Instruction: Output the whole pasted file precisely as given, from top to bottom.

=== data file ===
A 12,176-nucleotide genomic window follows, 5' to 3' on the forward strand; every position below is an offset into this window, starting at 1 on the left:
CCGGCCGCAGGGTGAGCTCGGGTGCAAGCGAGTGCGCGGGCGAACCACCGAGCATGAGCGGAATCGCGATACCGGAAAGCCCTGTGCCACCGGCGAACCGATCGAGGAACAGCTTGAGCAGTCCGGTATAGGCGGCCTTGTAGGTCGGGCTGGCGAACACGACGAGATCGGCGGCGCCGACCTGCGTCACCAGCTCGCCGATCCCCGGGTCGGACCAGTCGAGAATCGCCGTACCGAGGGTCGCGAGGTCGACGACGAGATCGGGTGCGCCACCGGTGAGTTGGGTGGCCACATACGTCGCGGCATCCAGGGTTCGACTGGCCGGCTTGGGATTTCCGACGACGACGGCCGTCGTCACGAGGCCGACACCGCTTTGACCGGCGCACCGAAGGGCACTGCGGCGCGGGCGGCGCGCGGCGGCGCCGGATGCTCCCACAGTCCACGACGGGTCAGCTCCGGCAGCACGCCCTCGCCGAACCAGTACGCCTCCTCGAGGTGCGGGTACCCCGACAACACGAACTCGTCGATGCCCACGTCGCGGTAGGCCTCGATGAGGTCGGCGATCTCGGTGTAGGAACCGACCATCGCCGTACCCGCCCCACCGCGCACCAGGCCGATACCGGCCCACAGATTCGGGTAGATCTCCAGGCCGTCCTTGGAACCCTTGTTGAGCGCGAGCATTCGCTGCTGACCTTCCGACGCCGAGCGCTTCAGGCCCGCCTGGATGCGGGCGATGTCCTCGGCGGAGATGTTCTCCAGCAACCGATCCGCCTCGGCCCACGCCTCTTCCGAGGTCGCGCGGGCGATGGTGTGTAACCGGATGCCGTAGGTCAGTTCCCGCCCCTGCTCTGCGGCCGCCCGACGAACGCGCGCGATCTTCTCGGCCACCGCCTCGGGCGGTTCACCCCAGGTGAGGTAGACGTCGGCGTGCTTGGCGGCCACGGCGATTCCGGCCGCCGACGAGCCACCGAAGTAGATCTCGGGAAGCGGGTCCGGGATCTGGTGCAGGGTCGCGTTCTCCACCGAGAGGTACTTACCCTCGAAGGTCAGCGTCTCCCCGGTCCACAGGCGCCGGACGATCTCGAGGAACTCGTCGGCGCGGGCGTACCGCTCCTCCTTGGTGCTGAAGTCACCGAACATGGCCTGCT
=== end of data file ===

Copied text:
A 12,176-nucleotide genomic window follows, 5' to 3' on the forward strand; every position below is an offset into this window, starting at 1 on the left:
CCGGCCGCAGGGTGAGCTCGGGTGCAAGCGAGTGCGCGGGCGAACCACCGAGCATGAGCGGAATCGCGATACCGGAAAGCCCTGTGCCACCGGCGAACCGATCGAGGAACAGCTTGAGCAGTCCGGTATAGGCGGCCTTGTAGGTCGGGCTGGCGAACACGACGAGATCGGCGGCGCCGACCTGCGTCACCAGCTCGCCGATCCCCGGGTCGGACCAGTCGAGAATCGCCGTACCGAGGGTCGCGAGGTCGACGACGAGATCGGGTGCGCCACCGGTGAGTTGGGTGGCCACATACGTCGCGGCATCCAGGGTTCGACTGGCCGGCTTGGGATTTCCGACGACGACGGCCGTCGTCACGAGGCCGACACCGCTTTGACCGGCGCACCGAAGGGCACTGCGGCGCGGGCGGCGCGCGGCGGCGCCGGATGCTCCCACAGTCCACGACGGGTCAGCTCCGGCAGCACGCCCTCGCCGAACCAGTACGCCTCCTCGAGGTGCGGGTACCCCGACAACACGAACTCGTCGATGCCCACGTCGCGGTAGGCCTCGATGAGGTCGGCGATCTCGGTGTAGGAACCGACCATCGCCGTACCCGCCCCACCGCGCACCAGGCCGATACCGGCCCACAGATTCGGGTAGATCTCCAGGCCGTCCTTGGAACCCTTGTTGAGCGCGAGCATTCGCTGCTGACCTTCCGACGCCGAGCGCTTCAGGCCCGCCTGGATGCGGGCGATGTCCTCGGCGGAGATGTTCTCCAGCAACCGATCCGCCTCGGCCCACGCCTCTTCCGAGGTCGCGCGGGCGATGGTGTGTAACCGGATGCCGTAGGTCAGTTCCCGCCCCTGCTCTGCGGCCGCCCGACGAACGCGCGCGATCTTCTCGGCCACCGCCTCGGGCGGTTCACCCCAGGTGAGGTAGACGTCGGCGTGCTTGGCGGCCACGGCGATTCCGGCCGCCGACGAGCCACCGAAGTAGATCTCGGGAAGCGGGTCCGGGATCTGGTGCAGGGTCGCGTTCTCCACCGAGAGGTACTTACCCTCGAAGGTCAGCGTCTCCCCGGTCCACAGGCGCCGGACGATCTCGAGGAACTCGTCGGCGCGGGCGTACCGCTCCTCCTTGGTGCTGAAGTCACCGAACATGGCCTGCT